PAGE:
Didn't Paine Stewart wear Plus Fours like the early traditonal golfers? Not knickerbockers.


Back in my day...... XD


I translated "piccolo" (a masculine word in Italian) as "a little boy", which conveys the correct message in English. Even though, my answer was not accepted. I feel very sorry for that. Please duolingo, reconsider your correction! My greetings to everybody. January 22, 2017.


I put when I was little I never used to wear pants. Why is this wrong?


Perché la frase non ha la parola 'mai' ('never' in inglese).


Yeah one upon time""""?)what a days


Do you really have to say mi mettevo? Isn't just mettevo just as right?


That sounds an odd translation in English as pants are our undergarments. I know the word came from underpants but always abbreviated now. We wear trousers..


Yep, this is definitely one where the use of US English raises an eyebrow to those who speak GB English...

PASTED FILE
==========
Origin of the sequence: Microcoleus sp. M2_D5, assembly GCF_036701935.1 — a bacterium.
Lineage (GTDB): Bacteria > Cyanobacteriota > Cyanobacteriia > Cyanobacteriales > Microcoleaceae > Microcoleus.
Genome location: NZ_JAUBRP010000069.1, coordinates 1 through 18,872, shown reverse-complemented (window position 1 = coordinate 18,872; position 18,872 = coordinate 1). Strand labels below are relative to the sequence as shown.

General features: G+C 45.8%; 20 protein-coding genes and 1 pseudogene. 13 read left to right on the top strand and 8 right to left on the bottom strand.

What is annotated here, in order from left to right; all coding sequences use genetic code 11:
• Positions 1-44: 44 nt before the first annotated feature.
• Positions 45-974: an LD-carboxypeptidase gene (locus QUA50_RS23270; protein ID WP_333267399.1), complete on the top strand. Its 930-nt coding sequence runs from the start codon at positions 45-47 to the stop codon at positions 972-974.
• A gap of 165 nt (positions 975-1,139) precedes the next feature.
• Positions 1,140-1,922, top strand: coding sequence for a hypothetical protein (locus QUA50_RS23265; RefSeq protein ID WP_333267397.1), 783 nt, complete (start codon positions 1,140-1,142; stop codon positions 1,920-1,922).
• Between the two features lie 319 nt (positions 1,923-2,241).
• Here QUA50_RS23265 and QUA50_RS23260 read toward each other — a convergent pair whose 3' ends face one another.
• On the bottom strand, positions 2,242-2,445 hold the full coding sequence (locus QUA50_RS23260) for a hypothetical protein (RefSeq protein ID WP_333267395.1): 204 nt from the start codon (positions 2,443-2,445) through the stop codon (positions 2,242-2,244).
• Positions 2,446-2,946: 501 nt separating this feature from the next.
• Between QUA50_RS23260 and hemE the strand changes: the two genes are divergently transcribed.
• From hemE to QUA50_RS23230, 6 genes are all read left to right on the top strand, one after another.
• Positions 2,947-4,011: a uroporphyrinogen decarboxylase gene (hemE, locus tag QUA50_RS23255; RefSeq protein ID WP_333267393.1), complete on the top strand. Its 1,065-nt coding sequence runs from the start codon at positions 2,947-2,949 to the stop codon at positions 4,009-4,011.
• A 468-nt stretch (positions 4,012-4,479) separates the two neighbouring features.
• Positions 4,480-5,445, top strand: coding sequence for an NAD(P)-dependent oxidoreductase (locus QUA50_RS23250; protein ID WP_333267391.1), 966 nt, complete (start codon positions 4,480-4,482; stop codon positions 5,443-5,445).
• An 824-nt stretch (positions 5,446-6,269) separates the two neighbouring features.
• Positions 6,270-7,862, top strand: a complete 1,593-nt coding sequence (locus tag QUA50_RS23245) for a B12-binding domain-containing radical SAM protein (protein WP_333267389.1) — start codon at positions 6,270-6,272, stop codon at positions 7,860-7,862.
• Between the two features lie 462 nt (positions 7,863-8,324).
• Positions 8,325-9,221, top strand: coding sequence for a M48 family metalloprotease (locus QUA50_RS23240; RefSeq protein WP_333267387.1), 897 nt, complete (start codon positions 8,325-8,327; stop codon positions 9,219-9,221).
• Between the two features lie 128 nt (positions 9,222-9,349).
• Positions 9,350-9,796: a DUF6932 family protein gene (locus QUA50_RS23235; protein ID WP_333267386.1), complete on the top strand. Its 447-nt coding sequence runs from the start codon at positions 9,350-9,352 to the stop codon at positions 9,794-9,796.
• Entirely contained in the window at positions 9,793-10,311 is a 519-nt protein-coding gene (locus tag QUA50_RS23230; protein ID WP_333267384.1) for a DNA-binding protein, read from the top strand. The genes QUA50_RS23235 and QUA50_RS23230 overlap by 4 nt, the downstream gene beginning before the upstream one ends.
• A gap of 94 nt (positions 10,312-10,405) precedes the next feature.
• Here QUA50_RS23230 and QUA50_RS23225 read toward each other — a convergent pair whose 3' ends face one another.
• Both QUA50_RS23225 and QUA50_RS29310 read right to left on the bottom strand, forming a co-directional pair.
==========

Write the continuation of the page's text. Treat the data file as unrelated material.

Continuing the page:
Some of these sentences make me roll my eyes and some of these sentences make me roll my eyes and scream. :)


What about: "When I was little, I didn't used to wear pants"?


Neither did I - so (despite the fact I'm a girl) I was nicknamed Nicholas.....


Why not, "When I was little, I didn't used to wear trousers"?


Well I thought it meant, when I was little I couldn't put on my own trousers. I've got used to AE translation of trousers although it is still anooying


Adesso sono grande, e quando lavoro a casa: la stessa cosa.


It wouldn't take "when I was small, I usen't wear pants"


Hi Grainne from the deise - I think "usen't" might be an Irishism - not known outside this blessed Isle. Greetings from the Premier county.


The English translation means that when when this person was a child, he refused to wear pants. I don't think the Italian sentence means that.